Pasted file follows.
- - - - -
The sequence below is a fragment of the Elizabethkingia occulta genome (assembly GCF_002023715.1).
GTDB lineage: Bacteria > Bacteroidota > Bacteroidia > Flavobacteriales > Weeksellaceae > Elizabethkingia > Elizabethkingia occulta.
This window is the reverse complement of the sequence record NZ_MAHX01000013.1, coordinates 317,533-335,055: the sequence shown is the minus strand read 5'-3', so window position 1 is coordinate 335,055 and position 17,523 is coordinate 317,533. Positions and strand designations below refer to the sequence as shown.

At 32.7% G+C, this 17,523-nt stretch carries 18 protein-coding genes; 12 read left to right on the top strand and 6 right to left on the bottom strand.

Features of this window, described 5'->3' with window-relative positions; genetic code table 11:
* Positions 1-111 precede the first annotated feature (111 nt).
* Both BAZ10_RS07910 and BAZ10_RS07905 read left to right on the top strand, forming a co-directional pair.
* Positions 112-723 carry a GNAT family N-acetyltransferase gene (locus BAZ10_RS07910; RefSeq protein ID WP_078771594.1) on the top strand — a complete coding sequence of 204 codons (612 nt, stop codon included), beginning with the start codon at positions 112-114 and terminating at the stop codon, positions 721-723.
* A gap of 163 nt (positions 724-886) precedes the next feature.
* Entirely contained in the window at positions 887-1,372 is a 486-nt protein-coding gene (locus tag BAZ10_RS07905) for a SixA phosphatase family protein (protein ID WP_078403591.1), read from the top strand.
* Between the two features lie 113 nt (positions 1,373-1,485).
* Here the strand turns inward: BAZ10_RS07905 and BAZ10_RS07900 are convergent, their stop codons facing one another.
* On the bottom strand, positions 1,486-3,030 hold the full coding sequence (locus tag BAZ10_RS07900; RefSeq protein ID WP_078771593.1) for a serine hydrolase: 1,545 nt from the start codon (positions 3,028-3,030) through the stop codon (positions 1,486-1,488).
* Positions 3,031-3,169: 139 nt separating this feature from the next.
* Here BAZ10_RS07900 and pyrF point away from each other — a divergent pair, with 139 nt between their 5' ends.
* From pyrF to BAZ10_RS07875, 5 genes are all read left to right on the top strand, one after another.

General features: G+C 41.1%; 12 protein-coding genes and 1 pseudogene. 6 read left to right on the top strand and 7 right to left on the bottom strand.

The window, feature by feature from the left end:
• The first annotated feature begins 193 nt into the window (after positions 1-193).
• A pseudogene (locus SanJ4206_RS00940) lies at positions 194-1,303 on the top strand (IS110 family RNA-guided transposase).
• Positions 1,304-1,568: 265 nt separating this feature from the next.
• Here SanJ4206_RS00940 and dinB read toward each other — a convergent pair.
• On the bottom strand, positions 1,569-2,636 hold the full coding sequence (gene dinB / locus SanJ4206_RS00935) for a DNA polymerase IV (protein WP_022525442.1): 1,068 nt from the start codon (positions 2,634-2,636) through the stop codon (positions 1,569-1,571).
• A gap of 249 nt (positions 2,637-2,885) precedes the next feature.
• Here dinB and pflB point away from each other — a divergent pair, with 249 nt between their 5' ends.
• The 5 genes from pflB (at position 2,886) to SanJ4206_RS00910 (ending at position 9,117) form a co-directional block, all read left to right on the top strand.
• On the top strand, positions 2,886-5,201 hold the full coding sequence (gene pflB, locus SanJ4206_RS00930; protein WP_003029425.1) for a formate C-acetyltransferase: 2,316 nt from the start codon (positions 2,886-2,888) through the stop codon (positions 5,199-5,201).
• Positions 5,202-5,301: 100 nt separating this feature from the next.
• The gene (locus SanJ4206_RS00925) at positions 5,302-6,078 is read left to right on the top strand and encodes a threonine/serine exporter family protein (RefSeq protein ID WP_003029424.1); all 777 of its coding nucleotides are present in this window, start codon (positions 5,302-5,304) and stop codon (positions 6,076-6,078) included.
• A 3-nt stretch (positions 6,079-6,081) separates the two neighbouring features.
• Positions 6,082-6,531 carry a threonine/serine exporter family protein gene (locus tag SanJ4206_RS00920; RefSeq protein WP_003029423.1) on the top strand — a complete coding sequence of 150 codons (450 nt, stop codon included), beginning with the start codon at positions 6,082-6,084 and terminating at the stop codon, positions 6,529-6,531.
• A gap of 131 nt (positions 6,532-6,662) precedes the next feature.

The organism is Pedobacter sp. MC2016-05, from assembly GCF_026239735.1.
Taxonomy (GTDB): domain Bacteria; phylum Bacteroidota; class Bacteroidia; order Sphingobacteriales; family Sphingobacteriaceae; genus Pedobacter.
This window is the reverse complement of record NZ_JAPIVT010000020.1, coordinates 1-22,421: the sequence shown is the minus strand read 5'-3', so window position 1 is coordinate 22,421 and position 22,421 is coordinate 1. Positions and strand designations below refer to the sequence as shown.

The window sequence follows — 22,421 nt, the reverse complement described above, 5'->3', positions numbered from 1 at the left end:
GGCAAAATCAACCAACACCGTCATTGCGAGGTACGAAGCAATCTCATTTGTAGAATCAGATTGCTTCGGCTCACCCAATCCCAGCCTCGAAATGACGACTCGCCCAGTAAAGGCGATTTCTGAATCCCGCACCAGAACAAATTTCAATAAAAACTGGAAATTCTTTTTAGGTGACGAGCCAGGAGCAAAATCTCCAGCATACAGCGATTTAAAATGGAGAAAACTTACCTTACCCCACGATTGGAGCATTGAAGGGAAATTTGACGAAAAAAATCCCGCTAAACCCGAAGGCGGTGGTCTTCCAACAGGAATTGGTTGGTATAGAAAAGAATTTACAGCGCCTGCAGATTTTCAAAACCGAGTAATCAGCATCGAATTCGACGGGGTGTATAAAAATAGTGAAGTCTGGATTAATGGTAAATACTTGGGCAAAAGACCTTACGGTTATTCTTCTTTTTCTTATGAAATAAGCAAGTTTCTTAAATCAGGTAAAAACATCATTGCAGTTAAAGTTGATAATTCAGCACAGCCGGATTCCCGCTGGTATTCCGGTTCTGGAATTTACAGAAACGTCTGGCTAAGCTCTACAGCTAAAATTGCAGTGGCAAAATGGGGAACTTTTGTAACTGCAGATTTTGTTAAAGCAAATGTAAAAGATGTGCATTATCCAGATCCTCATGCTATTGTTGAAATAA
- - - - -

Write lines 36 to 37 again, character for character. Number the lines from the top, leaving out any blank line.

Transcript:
The window sequence follows — 22,421 nt, the reverse complement described above, 5'->3', positions numbered from 1 at the left end:
GGCAAAATCAACCAACACCGTCATTGCGAGGTACGAAGCAATCTCATTTGTAGAATCAGATTGCTTCGGCTCACCCAATCCCAGCCTCGAAATGACGACTCGCCCAGTAAAGGCGATTTCTGAATCCCGCACCAGAACAAATTTCAATAAAAACTGGAAATTCTTTTTAGGTGACGAGCCAGGAGCAAAATCTCCAGCATACAGCGATTTAAAATGGAGAAAACTTACCTTACCCCACGATTGGAGCATTGAAGGGAAATTTGACGAAAAAAATCCCGCTAAACCCGAAGGCGGTGGTCTTCCAACAGGAATTGGTTGGTATAGAAAAGAATTTACAGCGCCTGCAGATTTTCAAAACCGAGTAATCAGCATCGAATTCGACGGGGTGTATAAAAATAGTGAAGTCTGGATTAATGGTAAATACTTGGGCAAAAGACCTTACGGTTATTCTTCTTTTTCTTATGAAATAAGCAAGTTTCTTAAATCAGGTAAAAACATCATTGCAGTTAAAGTTGATAATTCAGCACAGCCGGATTCCCGCTGGTATTCCGGTTCTGGAATTTACAGAAACGTCTGGCTAAGCTCTACAGCTAAAATTGCAGTGGCAAAATGGGGAACTTTTGTAACTGCAGATTTTGTTAAAGCAAATGTAAAAGATGTGCATTATCCAGATCCTCATGCTATTGTTGAAATAA